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Mathematics LibreTexts

2.7: Problem Bank

  • Page ID
    10360
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    Problem 28

    1. If you were counting in base four, what number would you say just before you said \(100_{four}\)?
    2. What number is one more than \(133_{four}\)?
    3. What is the greatest three-digit number that can be written in base four? What numbers come just before and just after that number?

    Problem 29

    Explain what is wrong with writing \(313_{two}\) or \(28_{eight}\).

    Problem 30

    1. Write out the base three numbers from \(1_{three}\) to \(200_{three}\).
    2. Write out the base five numbers from \(1_{five}\) to \(100_{five}\).
    3. Write the four base six numbers that come after \(154_{six}\).

    Problem 31

    Convert each base ten number to a base four number. Explain how you did it.

    $$13, \qquad 8, \qquad 24, \qquad, 49$$

    Challenges:

    $$0.125, \qquad 0.11111 \cdots = 0. \bar{1}$$

    Problem 32

    In order to use base sixteen, we need sixteen digits — they will represent the numbers zero through fifteen.  We can use our usual digits 0–9, but we need new symbols to represent the digits ten, eleven, twelve, thirteen, fourteen, and fifteen.  Here’s one standard convention:

    base ten base sixteen
    7 $$7_{sixteen}$$
    8 $$8_{sixteen}$$
    9 $$9_{sixteen}$$
    10 $$A_{sixteen}$$
    11 $$B_{sixteen}$$
    12 $$C_{sixteen}$$
    13 $$D_{sixteen}$$
    14 $$E_{sixteen}$$
    15 $$F_{sixteen}$$
    16 $$10_{sixteen}$$
    1. Convert these numbers from base sixteen to base ten, and show your work:

      $$6D_{sixteen} \qquad AE_{sixteen} \qquad 9C_{sixteen} \qquad 2B_{sixteen}$$

    2. Convert these numbers from base ten to base sixteen, and show your work:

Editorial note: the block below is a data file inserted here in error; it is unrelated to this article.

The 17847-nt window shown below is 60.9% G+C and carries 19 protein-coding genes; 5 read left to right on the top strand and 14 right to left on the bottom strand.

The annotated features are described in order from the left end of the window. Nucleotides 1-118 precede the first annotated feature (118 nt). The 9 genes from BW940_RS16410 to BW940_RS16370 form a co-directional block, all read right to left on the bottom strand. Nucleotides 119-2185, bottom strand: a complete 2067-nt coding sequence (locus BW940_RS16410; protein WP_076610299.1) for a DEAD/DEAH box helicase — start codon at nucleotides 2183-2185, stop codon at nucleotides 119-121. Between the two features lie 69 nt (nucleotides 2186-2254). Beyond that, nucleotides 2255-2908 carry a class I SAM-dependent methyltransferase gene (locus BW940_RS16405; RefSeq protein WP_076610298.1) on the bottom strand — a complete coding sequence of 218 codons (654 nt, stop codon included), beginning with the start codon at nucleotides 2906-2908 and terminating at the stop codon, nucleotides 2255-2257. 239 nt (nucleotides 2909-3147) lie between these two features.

$$97 \qquad 144 \qquad 203 \qquad 890$$

    Problem 33

    How many different symbols would you need for a base twenty-five system? Justify your answer.

    Problem 34

    All of the following numbers are multiples of three.

    $$3, \quad 6, \quad 9, \quad 12, \quad 21,  \quad 27,  \quad 33,  \quad 60,  \quad 81,  \quad 99 \ldotp$$

    1. Identify the powers of 3 in the list. Justify your answer.
    2. Write each of the numbers above in base three.
    3. In base three: how can you recognize a multiple of 3?  Explain your answer.
    4. In base three: how can you recognize a power of 3? Explain your answer.

    Problem 35

    All of the following numbers are multiples of five.

    $$5, \quad 10, \quad 15, \quad 25, \quad 55,  \quad 75,  \quad 100,  \quad 125,  \quad 625,  \quad 1000 \ldotp$$

    1. Identify the powers of 5 in the list. Justify your answer.
    2. Write each of the numbers above in base five.
    3. In base five: how can you recognize a multiple of 5?  Explain your answer.
    4. In base five: how can you recognize a power of 5? Explain your answer.

    Problem 36

    Convert each number to the given base.

    1. \(395_{ten}\) into base eight.
    2. \(52_{ten}\) into base two.
    3. \(743_{ten}\) into base five.

    Problem 37

    What bases makes theses equations true? Justify your answers.

    1. $$35 = 120 \_\_\_$$
    2. $$41_{six} = 27 \_\_\_$$
    3. $$52_{seven} = 34 \_\_\_$$

    Problem 38

    What bases makes theses equations true? Justify your answers.

    1. $$32 = 44\_\_\_$$
    2. $$57_{eight} = 10 \_\_\_$$
    3. $$31_{four} = 11 \_\_\_$$
    4. $$15_{x} = 30_{y}$$

    Problem 39

    1. Find a base ten number that is twice the product of its two digits. Is there more than one answer? Justify what you say.
    2. Can you solve this problem in any base other than ten?

    Problem 40

    1. I have a four-digit number written in base ten. When I multiply my number by four, the digits get reversed.  Find the number.
    2. Can you solve this problem in any base other than ten?

    Problem 41

    Convert each base four number to a base ten number. Explain how you did it.

    $$13_{four} \quad 322_{four} \quad 101_{four} \quad 1300_{four}$$

    Challenges:

    $$0.2_{four} \qquad 0.111 \ldots_{four} = 0. \bar{1}_{four}$$

    Problem 42

    Consider this base ten number (I got this by writing the numbers from 1 to 60 in order next to one another):

    $$12345678910111213 \ldots 57585960 \ldotp$$

    1. What is the largest number that can be produced by erasing one hundred digits of the number? (When you erase a digit it goes away. For example, if you start with the number 12345 and erase the middle digit, you produce the number 1245.) How do you know you got the largest possible number?
    2. What is the smallest number that can be produced by erasing one hundred digits of the number? How do you know you got the smallest possible number?

    Problem 43

    Can you find two different numbers (not necessarily single digits!) a and b so that \(a_{b} = b_{a}\)? Can you find more than one solution? Justify your answers.